On a quotidian level, Brussels-based journalists exchange details over Twitter and in person about the shifting positions and compromises. Yet correspondents struggle to reflect that texture in their reports, and the national focus can sometimes make European integration seem like a mirage. Take, for example, media coverage of the quarterly economic outlook for the European Union and the member countries that use the euro, the tool meant to unite disparate economies and peoples with varied levels of prosperity. That shared endeavor was all but forgotten as correspondents asked questions about their own countries, in their own languages, to garner sound bites for their national media.
More recently, the chauvinism has taken a more divisive turn. Last month, a trio of Hungarian reporters started asking questions at daily briefings about migration that matched the agenda of their country’s anti-immigration prime minister, Viktor Orbán, who has himself been highly critical of Brussels. The questions focused on a single case involving a migrant allegedly associated with the Islamic State who had been given a prepaid card, funded by the European Union but managed by the United Nations, that entitled him to buy food and clothes. After each member of the trio asked questions, blaming Greece for its management of refugees and the EU for the card system, Georgi Gotev, a Bulgarian and a senior editor at Euractiv, a Brussels-based news service, took the microphone.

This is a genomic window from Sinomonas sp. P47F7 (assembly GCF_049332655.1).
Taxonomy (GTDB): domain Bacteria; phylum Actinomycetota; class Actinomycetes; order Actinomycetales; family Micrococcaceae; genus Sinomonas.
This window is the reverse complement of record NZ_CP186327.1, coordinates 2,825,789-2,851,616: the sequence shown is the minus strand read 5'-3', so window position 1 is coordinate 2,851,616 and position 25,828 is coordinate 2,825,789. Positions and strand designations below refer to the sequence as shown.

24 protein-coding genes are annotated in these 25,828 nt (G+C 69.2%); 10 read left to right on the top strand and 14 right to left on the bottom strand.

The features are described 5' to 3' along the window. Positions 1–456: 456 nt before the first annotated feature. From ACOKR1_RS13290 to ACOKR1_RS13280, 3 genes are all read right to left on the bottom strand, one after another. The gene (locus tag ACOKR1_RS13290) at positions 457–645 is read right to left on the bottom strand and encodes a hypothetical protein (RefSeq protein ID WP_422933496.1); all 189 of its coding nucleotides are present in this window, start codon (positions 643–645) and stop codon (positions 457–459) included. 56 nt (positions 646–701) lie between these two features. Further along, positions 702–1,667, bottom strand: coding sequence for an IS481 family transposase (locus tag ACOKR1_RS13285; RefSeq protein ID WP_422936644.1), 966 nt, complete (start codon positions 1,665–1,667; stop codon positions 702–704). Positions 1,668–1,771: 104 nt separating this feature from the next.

“You know, I have lived in a totalitarian country, and I am really disturbed when the press room is used for governmental purposes,” Gotev told colleagues in a thinly veiled reference to Orbán. “I’m sure you understand what I mean,” he said.
The situation is amplified by the worsening finances of many news organizations, making them reluctant to assign full-time Brussels correspondents—there were 770 journalists accredited with the various European Union institutions at mid-April, down from 893 four years ago, according to a European Commission spokesperson.